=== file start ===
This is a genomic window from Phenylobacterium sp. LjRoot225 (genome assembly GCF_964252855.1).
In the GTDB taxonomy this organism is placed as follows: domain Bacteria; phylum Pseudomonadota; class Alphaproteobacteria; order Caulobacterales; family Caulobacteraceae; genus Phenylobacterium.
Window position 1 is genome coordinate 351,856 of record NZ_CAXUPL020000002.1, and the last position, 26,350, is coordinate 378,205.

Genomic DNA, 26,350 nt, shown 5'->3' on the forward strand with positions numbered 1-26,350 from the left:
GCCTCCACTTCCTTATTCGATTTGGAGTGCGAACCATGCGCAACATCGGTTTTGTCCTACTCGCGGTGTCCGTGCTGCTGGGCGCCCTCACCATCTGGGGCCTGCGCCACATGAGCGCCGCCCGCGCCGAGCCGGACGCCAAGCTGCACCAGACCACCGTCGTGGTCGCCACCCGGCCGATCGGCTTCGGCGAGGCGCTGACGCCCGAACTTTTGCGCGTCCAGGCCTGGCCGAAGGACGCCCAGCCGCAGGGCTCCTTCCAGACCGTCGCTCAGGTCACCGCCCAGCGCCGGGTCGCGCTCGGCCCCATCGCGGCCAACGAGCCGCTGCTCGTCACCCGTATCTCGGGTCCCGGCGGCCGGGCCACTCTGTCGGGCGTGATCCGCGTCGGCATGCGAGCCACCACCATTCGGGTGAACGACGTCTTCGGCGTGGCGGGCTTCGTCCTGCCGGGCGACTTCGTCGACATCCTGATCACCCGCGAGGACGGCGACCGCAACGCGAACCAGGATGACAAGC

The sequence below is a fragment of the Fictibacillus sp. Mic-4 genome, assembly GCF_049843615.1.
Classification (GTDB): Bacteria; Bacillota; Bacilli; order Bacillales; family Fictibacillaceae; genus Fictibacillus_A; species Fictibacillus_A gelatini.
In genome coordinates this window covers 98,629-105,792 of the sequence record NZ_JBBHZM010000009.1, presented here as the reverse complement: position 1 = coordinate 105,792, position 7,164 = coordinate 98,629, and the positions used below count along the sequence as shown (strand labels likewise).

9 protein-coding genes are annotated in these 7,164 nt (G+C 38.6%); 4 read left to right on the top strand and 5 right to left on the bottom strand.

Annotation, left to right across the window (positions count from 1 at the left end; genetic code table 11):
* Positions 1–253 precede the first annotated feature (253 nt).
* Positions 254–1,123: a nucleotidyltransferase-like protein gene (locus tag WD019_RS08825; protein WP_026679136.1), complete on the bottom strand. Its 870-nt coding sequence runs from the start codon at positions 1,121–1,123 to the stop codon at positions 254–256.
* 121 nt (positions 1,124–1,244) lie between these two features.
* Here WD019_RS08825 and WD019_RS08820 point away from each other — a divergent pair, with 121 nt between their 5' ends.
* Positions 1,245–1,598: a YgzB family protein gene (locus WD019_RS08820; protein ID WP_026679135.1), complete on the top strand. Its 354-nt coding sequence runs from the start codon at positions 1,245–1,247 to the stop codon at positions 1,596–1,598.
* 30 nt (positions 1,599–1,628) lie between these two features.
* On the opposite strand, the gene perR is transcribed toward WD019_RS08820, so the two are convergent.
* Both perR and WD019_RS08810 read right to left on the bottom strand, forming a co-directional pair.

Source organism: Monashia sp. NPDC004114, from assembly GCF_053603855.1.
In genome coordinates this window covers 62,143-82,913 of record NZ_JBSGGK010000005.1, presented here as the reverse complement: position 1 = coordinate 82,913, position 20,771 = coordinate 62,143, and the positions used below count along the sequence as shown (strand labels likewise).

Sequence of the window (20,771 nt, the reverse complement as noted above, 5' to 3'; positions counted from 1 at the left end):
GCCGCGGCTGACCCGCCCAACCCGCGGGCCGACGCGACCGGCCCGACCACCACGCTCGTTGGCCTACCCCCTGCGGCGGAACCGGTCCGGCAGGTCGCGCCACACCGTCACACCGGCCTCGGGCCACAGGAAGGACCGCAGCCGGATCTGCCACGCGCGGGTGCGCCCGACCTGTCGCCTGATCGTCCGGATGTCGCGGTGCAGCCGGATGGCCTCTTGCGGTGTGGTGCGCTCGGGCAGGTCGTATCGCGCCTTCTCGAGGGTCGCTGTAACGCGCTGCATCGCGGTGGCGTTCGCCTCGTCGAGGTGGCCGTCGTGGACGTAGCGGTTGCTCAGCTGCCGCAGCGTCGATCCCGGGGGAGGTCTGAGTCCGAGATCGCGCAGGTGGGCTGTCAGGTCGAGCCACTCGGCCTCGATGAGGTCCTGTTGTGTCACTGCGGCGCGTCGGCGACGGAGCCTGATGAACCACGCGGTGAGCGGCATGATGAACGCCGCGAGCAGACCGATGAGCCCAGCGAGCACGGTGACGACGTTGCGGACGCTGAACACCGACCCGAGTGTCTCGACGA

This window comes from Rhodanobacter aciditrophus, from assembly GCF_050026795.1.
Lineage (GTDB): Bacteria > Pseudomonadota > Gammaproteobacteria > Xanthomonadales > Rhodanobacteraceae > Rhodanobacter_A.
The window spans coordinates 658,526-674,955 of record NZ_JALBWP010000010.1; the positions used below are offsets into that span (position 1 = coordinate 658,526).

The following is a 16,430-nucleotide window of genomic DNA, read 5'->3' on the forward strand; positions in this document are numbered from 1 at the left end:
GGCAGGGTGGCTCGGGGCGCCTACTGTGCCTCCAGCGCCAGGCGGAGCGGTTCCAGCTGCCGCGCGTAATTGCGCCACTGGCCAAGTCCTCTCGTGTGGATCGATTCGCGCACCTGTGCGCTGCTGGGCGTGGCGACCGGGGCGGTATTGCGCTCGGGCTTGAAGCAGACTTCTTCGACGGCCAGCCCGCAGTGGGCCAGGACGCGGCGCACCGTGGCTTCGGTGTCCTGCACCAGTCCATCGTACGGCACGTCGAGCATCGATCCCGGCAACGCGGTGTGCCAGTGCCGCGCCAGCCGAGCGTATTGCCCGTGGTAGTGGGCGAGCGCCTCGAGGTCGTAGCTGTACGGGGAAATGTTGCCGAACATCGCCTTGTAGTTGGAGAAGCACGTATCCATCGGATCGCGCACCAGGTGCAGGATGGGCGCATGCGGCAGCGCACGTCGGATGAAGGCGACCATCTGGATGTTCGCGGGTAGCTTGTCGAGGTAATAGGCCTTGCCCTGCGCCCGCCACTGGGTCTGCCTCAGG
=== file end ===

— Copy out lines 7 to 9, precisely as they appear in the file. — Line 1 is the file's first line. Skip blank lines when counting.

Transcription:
Classification (GTDB): Bacteria; Bacillota; Bacilli; order Bacillales; family Fictibacillaceae; genus Fictibacillus_A; species Fictibacillus_A gelatini.
In genome coordinates this window covers 98,629-105,792 of the sequence record NZ_JBBHZM010000009.1, presented here as the reverse complement: position 1 = coordinate 105,792, position 7,164 = coordinate 98,629, and the positions used below count along the sequence as shown (strand labels likewise).

9 protein-coding genes are annotated in these 7,164 nt (G+C 38.6%); 4 read left to right on the top strand and 5 right to left on the bottom strand.